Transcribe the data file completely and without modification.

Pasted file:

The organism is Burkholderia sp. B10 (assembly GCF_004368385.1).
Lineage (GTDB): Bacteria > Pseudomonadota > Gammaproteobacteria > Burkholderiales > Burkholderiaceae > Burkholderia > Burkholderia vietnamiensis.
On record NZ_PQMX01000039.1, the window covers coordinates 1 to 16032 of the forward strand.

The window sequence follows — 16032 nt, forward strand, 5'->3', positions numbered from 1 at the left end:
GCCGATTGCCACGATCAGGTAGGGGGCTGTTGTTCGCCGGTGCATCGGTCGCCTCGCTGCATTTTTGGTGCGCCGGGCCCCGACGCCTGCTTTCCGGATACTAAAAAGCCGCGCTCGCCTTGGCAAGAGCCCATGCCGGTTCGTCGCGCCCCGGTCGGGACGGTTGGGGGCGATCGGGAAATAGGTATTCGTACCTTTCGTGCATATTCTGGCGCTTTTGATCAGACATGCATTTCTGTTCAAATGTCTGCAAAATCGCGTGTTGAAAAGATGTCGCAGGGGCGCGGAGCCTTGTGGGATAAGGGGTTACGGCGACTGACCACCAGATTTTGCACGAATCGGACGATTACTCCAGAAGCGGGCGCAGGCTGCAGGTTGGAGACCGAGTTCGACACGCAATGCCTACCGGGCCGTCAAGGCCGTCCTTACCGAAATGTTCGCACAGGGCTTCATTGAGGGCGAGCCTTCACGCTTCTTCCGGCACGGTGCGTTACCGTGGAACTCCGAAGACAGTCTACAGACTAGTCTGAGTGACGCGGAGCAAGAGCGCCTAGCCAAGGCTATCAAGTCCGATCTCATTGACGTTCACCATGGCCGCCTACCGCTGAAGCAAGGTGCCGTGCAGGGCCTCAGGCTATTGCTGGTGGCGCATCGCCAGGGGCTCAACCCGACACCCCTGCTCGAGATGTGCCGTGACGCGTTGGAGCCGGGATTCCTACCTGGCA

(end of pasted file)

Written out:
The organism is Burkholderia sp. B10 (assembly GCF_004368385.1).
Lineage (GTDB): Bacteria > Pseudomonadota > Gammaproteobacteria > Burkholderiales > Burkholderiaceae > Burkholderia > Burkholderia vietnamiensis.
On record NZ_PQMX01000039.1, the window covers coordinates 1 to 16032 of the forward strand.

The window sequence follows — 16032 nt, forward strand, 5'->3', positions numbered from 1 at the left end:
GCCGATTGCCACGATCAGGTAGGGGGCTGTTGTTCGCCGGTGCATCGGTCGCCTCGCTGCATTTTTGGTGCGCCGGGCCCCGACGCCTGCTTTCCGGATACTAAAAAGCCGCGCTCGCCTTGGCAAGAGCCCATGCCGGTTCGTCGCGCCCCGGTCGGGACGGTTGGGGGCGATCGGGAAATAGGTATTCGTACCTTTCGTGCATATTCTGGCGCTTTTGATCAGACATGCATTTCTGTTCAAATGTCTGCAAAATCGCGTGTTGAAAAGATGTCGCAGGGGCGCGGAGCCTTGTGGGATAAGGGGTTACGGCGACTGACCACCAGATTTTGCACGAATCGGACGATTACTCCAGAAGCGGGCGCAGGCTGCAGGTTGGAGACCGAGTTCGACACGCAATGCCTACCGGGCCGTCAAGGCCGTCCTTACCGAAATGTTCGCACAGGGCTTCATTGAGGGCGAGCCTTCACGCTTCTTCCGGCACGGTGCGTTACCGTGGAACTCCGAAGACAGTCTACAGACTAGTCTGAGTGACGCGGAGCAAGAGCGCCTAGCCAAGGCTATCAAGTCCGATCTCATTGACGTTCACCATGGCCGCCTACCGCTGAAGCAAGGTGCCGTGCAGGGCCTCAGGCTATTGCTGGTGGCGCATCGCCAGGGGCTCAACCCGACACCCCTGCTCGAGATGTGCCGTGACGCGTTGGAGCCGGGATTCCTACCTGGCA